A “Born Again” First Time Homebuyer?


One of the many economic silver linings emerging these days is the first time home buyer program that will give you a tax credit that you can use as a down payment on your home at closing. Already bought a home in your past? Well, if it has been more than three years since you owned your principal residence, you get to claim your first time home buyer status again!

A “first time home buyer” is defined as someone who has not owned a principal residence during the three year period. The tax credit does not need to be repaid and is equal to 10 percent of the home’s purchase price up to a maximum of $8,000. However, if the residence is not used as the buyer’s primary residence for the next 36 months, a portion of the credit must be refunded. Eligible first time home buyers are single taxpayers with incomes up to $75,000 and married couples with incomes of up to $150,000. Keep in mind that all good things do come to an end as the tax credit only applies to homes purchased through Dec. 1, 2009. See an FHA approved lender for more information.

Shaun Donovan, Secretary of the U.S. Department of Housing and Urban Development, recently announced that the Federal Housing Administration (FHA) will permit its lenders to allow qualified first time home buyers to use the $8,000 tax credit as a down payment. Previously, home buyers wouldn’t be able to receive the funds until after they filed their tax return and that deterred some people from using the credit.

In remarks before the 2009 Realtors Midyear Legislative Meetings & Trade Expo on May 12, 2009, Donovan explained that FHA lenders will be permitted to “monetize” the tax credit through short-term bridge loans allowing eligible home buyers to access the funds immediately at the closing table. “We all want to enable FHA consumers to access the home buyer tax credit funds when they close on their home loans so that the cash can be used as a down payment” Donovan said.

Ironically, because of the problems faced by our economy, both from an economic and energy perspective, there are several federal and city of Austin based programs that are avail- able to assist you with obtaining a residence if you are a First time Homebuyer, and these programs take it a step further, especially if you live in the city of Austin and are serviced by Austin Energy or Texas Gas that enable you to make your home more energy efficient through various financing and rebate programs that cover at times a large percentage of the costs associated with energy upgrades and basic repairs to your residence.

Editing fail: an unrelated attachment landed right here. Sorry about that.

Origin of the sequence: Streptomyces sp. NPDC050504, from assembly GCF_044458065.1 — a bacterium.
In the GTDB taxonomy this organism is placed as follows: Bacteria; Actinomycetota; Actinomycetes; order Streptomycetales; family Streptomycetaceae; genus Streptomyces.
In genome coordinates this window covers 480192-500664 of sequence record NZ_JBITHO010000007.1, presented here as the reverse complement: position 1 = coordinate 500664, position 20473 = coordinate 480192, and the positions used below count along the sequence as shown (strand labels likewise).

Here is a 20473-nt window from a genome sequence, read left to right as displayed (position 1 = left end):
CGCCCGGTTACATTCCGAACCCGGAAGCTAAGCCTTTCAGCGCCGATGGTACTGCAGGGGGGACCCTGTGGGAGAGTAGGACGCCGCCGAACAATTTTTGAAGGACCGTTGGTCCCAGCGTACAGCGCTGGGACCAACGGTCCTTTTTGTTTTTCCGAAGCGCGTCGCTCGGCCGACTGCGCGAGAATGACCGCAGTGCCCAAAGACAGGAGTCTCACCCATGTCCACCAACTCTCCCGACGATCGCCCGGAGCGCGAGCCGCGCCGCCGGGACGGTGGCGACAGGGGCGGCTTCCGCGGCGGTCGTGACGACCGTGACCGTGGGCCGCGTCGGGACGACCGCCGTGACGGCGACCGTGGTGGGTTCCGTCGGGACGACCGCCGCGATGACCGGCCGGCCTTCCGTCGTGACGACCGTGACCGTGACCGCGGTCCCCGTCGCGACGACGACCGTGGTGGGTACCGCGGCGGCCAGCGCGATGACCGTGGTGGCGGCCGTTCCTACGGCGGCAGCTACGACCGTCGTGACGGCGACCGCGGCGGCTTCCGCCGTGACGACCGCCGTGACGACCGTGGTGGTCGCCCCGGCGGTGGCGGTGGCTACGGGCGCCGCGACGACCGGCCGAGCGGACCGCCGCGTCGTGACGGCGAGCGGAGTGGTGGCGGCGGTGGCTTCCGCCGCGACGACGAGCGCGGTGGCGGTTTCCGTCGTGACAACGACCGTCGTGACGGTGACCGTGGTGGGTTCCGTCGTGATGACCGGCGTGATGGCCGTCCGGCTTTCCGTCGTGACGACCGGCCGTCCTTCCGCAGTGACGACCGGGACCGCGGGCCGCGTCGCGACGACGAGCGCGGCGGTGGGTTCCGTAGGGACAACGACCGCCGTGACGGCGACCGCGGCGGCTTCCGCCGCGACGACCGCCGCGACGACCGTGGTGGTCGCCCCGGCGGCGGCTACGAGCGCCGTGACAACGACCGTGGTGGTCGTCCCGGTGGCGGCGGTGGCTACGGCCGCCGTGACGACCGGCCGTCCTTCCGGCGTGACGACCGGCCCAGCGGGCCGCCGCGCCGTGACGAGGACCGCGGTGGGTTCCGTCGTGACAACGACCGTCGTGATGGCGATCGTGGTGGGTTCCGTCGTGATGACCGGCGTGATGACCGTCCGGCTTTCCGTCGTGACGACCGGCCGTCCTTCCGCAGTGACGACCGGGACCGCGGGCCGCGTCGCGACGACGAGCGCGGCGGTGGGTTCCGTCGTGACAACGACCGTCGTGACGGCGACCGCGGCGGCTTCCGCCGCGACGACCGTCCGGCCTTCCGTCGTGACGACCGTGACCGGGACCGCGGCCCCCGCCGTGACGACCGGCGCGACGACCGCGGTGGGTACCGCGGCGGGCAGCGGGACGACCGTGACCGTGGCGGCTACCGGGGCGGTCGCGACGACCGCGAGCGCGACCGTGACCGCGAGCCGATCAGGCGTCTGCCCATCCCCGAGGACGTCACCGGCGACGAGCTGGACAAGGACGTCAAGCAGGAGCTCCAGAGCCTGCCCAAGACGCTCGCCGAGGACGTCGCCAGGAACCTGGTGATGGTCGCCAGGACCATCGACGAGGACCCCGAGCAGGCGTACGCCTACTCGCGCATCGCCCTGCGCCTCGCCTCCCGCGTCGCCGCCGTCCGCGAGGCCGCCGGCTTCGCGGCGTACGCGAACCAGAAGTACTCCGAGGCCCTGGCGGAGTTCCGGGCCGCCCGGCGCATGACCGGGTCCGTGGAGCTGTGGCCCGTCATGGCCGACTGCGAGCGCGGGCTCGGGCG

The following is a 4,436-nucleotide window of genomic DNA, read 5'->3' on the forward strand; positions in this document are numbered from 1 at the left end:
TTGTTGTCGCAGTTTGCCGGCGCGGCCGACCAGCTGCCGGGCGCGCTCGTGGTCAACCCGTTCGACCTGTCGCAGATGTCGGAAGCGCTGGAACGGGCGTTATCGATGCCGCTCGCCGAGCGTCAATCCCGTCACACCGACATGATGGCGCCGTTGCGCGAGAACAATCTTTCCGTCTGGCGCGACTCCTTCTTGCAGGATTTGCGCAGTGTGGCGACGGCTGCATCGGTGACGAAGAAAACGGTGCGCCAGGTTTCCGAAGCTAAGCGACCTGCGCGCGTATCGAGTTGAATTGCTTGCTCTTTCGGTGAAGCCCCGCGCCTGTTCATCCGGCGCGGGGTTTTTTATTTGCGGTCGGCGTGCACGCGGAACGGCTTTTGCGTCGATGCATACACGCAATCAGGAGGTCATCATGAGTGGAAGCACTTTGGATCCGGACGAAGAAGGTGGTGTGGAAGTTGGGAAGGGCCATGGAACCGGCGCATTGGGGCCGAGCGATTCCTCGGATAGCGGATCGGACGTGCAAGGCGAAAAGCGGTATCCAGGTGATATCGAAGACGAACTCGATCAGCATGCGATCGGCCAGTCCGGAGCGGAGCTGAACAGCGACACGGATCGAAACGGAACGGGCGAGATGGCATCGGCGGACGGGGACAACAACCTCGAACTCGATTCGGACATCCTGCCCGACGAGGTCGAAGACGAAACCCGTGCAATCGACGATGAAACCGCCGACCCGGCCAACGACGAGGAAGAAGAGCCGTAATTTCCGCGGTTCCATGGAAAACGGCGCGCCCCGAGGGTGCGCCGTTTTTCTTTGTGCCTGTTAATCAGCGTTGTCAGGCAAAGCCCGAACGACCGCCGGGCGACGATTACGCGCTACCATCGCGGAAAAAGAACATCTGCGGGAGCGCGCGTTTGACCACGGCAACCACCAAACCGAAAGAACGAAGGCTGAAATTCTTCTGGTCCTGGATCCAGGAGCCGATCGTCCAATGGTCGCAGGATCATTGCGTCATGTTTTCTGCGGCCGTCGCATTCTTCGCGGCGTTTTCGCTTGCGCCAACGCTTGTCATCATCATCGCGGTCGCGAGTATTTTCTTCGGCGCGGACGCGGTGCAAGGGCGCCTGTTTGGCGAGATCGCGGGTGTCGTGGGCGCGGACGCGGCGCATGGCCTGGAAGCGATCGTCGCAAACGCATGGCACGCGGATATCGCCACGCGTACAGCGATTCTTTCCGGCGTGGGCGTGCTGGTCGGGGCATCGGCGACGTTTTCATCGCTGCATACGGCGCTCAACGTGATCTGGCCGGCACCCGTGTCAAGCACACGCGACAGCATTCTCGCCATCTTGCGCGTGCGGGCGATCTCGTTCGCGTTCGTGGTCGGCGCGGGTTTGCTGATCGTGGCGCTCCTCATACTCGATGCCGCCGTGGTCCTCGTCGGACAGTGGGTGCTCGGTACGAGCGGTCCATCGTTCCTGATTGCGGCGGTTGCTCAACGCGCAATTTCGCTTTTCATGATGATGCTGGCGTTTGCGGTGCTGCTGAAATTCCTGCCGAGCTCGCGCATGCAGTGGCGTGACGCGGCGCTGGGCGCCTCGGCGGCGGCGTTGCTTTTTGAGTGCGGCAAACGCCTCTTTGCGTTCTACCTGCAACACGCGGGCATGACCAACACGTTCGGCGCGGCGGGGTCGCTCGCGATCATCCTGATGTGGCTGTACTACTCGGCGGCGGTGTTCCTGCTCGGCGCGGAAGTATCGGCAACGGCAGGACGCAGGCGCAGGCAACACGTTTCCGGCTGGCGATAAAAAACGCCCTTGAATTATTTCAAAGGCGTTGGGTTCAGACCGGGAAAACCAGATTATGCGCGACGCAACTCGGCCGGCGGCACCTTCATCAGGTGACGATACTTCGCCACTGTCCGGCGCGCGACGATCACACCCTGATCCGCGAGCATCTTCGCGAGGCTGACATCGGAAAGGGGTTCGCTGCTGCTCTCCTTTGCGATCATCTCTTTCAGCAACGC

Federal – Nonbusiness Energy Property Credit

The nonbusiness energy property credit is a little known and rarely discussed federal tax credit that also provides homeowners with valuable incentives to make their homes more energy efficient. Currently, taxpayers can take a credit up to 30 percent of the cost of certain energy efficient property or improvements that are installed during 2009 up to a maximum of $1,500. Home improvements like high-efficiency heat pumps, air conditioners, and energy star rated water heaters qualify. Additionally, energy efficient windows, doors, and insulation may also qualify for the credit in some cases.

Federal – FHA New Streamlined 203(K) Program

The FHA has also introduced a new streamlined 203(k) mortgage called the “Streamlined (K) Limited Repair Program”. Under this program a homebuyer is permitted to finance up to an additional $35,000 into their primary mortgage to improve or upgrade their home BEFORE move-in. This affords homebuyers an avenue to implement repairs to the residence that they might not otherwise be able to do so. The permitted repairs would be of a nature such as those identified / recommended by a home inspector or FHA appraiser during the initial home inspection. An appraisal is performed to determine the value of the property after renovations are completed. This mortgage program is also fully assumable by a qualified future buyer.

As always, be sure to consult with your tax and/or financial advisor to see how these programs apply to your unique situation.

sources: national association of realtors; the Gardner Group website: www.teamgardner. com, national association of Home builders; www.federalhousingtaxcredit.com